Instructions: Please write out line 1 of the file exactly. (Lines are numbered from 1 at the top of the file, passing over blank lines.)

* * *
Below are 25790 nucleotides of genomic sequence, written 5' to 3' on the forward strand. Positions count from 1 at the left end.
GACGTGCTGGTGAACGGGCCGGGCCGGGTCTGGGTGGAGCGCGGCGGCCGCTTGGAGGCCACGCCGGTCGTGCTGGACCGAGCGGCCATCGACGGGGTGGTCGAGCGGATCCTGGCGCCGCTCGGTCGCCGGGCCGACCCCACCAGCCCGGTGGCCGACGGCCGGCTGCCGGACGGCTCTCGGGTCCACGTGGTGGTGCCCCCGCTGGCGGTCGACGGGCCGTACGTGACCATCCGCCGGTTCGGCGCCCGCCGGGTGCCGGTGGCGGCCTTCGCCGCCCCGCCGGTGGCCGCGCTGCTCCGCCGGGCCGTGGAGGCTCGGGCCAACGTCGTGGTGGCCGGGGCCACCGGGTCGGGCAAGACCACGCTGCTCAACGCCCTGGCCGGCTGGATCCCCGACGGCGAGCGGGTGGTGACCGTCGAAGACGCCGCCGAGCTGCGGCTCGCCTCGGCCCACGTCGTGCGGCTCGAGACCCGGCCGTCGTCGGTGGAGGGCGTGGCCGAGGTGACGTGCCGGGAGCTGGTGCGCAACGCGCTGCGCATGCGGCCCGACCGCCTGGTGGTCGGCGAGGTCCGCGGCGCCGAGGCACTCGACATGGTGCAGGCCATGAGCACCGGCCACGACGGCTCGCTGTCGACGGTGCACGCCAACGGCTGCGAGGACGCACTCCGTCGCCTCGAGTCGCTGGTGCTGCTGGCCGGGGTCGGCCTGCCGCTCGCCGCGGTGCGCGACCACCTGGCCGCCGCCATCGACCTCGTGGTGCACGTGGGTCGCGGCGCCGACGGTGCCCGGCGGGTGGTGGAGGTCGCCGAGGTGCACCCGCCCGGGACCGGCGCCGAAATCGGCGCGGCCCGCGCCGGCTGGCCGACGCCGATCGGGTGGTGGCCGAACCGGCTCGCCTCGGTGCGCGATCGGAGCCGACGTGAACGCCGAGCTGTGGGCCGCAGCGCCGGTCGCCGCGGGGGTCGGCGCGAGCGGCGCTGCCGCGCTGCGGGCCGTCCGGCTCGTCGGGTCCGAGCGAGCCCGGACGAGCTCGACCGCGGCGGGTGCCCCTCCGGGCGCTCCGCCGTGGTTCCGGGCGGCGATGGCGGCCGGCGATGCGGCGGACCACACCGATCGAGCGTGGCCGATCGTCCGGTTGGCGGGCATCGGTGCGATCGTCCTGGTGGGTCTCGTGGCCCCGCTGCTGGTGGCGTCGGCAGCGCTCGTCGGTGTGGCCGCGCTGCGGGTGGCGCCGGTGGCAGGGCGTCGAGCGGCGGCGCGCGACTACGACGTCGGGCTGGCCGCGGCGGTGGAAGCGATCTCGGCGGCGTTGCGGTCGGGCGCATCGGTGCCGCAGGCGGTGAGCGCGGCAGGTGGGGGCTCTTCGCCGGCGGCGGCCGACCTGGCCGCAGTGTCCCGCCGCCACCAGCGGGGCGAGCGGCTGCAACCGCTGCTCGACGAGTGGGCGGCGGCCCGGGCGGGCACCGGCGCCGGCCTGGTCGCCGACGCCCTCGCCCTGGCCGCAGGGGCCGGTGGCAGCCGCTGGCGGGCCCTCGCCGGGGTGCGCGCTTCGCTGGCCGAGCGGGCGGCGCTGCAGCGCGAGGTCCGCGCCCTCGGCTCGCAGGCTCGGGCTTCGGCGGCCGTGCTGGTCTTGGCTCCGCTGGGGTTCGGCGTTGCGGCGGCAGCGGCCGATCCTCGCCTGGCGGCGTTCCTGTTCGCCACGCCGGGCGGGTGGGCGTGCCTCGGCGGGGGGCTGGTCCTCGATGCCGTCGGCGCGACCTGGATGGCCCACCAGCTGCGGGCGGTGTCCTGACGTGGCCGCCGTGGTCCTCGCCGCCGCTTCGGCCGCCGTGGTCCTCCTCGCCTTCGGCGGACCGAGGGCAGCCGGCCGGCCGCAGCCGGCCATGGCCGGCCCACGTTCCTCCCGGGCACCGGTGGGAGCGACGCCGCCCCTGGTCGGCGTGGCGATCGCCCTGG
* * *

Below are 25790 nucleotides of genomic sequence, written 5' to 3' on the forward strand. Positions count from 1 at the left end.